C.K. McClatchy High School Media Center
The Old and The New
C.K. McClatchy High School began as one of President Franklin D. Roosevelt’s Public Works Administration Projects (PWA) in 1936 and cost approximately $800,000 to build. The high school whose building style is Classicized Moderne architecture was named for C.K. McClatchy who had succeeded his father, James McClatchy, as editor of the Sacramento Bee in 1884 and died in 1936. Students began attending the school in September of 1937. The original library was housed across the hall from its present location.
In 1974 the school board began the process of assessing modernization plans for upgrading the existing facilities. It was noted that the library lacked space for books, audio-visual equipment, and student reproduction
equipment. In 1980 the renovation project was completed which included a brand new, much larger library built directly across the hall from the original where the Fountain Court (aka the Center Court or California Court) had previously existed. The three-basin fountain of tile and terra cotta inscribed with scenes of early California history, an original donation by two of C.K. McClatchy’s daughters, was moved to the east side of the court to accommodate the new library/media center.
In school year 1998-1999, the librarian and a high school senior working on her Girl Scout Gold Award project established a Special Collection Room within the library where the old AV/typing room had been located. The collection in the room was to house valuable first edition and other historic print materials found in closets and cupboards in various areas in the library, CKM archival documents, and the yearbook collection.
The Alumni Association helped in raising funds to restore such titles as: Bancroft’s Works, Vols. 1-39, c. 1889; Harper’s Bazaar Magazine, 13 bound books, c. 1854, 1865, 1870’s; Harper’s Encyclopedia & U.S. History, 10 volumes, c. 1905; The First History of Sacramento City, 1853, c. 1945; Appleton’s Encyclopedia of Biography, c. 1889, 6 volumes; Sacramento City, California (Illustrated), c. 1934, and others. The room also houses books printed by The Nugget Press, a project begun in 1939 as part of the centennial celebration of the founding of Sacramento. The books in this collection were developed and written by different school departments and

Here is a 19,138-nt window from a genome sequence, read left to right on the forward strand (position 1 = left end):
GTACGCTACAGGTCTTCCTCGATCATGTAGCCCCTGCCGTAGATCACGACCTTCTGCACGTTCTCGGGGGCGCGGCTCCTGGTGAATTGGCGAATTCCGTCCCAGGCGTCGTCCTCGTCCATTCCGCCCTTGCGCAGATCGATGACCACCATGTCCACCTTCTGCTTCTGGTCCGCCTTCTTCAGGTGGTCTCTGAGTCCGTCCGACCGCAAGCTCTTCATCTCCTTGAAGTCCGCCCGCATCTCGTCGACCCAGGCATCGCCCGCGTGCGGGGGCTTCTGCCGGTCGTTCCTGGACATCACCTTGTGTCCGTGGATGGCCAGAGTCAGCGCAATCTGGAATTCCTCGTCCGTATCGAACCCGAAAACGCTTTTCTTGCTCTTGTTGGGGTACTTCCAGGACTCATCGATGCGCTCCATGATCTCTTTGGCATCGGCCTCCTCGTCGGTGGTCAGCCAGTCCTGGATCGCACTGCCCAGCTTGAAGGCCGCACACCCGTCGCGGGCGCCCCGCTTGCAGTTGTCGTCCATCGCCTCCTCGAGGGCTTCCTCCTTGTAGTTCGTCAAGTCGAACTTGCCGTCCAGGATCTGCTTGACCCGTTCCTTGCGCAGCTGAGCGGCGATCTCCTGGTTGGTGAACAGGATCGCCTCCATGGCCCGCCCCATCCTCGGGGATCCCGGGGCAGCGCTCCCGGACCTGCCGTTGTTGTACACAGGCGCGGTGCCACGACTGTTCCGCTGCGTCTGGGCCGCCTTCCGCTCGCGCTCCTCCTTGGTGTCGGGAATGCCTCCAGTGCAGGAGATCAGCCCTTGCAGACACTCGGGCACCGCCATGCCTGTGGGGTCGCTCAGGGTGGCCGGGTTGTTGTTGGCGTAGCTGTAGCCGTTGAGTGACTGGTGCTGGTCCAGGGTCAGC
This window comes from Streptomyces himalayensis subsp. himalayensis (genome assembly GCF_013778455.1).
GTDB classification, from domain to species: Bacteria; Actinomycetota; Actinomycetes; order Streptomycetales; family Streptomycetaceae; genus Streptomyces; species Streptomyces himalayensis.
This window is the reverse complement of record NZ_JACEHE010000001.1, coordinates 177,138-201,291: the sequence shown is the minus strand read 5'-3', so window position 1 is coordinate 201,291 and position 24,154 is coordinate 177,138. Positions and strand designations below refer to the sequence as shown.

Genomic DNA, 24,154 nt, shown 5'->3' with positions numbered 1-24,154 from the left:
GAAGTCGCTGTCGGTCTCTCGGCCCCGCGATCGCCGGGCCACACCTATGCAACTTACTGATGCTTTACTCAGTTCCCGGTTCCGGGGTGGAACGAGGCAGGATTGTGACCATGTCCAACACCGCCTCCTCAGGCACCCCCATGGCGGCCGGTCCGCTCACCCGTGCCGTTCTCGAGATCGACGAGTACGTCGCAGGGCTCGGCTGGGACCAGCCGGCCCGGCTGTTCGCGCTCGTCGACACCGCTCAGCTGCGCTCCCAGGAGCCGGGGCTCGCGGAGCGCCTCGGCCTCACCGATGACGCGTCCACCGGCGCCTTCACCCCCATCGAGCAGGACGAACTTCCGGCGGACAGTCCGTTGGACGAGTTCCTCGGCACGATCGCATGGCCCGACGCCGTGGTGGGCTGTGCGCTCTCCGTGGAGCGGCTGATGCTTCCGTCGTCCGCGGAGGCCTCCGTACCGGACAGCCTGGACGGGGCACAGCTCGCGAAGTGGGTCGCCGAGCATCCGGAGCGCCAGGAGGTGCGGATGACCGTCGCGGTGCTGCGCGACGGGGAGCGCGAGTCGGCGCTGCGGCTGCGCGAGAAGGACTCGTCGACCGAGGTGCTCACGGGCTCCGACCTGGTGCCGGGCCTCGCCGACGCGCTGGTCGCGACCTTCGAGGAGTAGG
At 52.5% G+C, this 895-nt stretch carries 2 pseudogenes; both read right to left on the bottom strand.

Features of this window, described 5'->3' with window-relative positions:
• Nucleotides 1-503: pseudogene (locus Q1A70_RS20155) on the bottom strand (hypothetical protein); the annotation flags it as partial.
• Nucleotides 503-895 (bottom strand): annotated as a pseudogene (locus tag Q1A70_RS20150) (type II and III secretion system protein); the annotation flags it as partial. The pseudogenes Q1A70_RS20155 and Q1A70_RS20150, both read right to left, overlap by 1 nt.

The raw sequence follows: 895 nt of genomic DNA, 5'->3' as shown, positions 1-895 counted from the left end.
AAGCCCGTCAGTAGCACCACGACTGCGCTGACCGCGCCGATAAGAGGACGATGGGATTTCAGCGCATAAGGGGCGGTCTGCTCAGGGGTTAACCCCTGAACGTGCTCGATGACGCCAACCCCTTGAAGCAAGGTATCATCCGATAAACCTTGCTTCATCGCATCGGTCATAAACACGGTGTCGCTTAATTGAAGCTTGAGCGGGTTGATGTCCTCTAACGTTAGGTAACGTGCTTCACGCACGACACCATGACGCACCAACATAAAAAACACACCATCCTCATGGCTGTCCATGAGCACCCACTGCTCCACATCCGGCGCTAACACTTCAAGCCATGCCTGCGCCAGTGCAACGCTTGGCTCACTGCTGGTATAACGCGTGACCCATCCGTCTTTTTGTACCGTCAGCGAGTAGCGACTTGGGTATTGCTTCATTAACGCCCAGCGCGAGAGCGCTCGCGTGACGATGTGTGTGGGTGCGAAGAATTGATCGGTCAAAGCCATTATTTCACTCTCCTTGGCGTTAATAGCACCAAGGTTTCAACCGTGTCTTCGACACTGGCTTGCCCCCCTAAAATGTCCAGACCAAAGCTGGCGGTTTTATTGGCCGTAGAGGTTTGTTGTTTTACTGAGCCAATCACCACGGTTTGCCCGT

published in different years. Most of the titles contain information on early Sacramento and/or California history. This special room is available to alumnae, teachers, and supervised students.
The C.K. McClatchy Media Center currently contains over 22,000 items including books, slides, videotapes, cassettes, and 800+ art prints. Information on these items, including the Special Collection Room
materials, is available through the Accent electronic card catalog. Six computers are Accent dedicated; 18 more computers are connected to the Internet and a variety of CD-ROM research programs as well as the Accent
catalog. The library subscribes to eight online databases, all of which have remote access available to CKM students and staff. A Technology Resource Center with 22 computers was added in 2000 in the space once used as a career center and later as a Nova Net Lab. During the summer of 2005, the TRC was expanded to accommodate a full class of students with 35 computer stations. Teachers can bring their classes in to work on
power point presentations, excel and word projects, and publishing programs. A few students are able to take online college classes as well as students who drop in to work on papers and projects.
C.K. McClatchy High School was added to the national and state historical registry in January of 2002. Restoration projects include the tiled fountain in the court outside the media center and the windows at the front
of the school. Different graduating classes donated the stained glass windows at the back of the library; the large lion stained glass is a gift from the class of 1998 and the class of 1940 donated the two smaller pieces.
The library is a popular place for district meetings, student gatherings, and staff development classes with its warm ambience of the old and the new.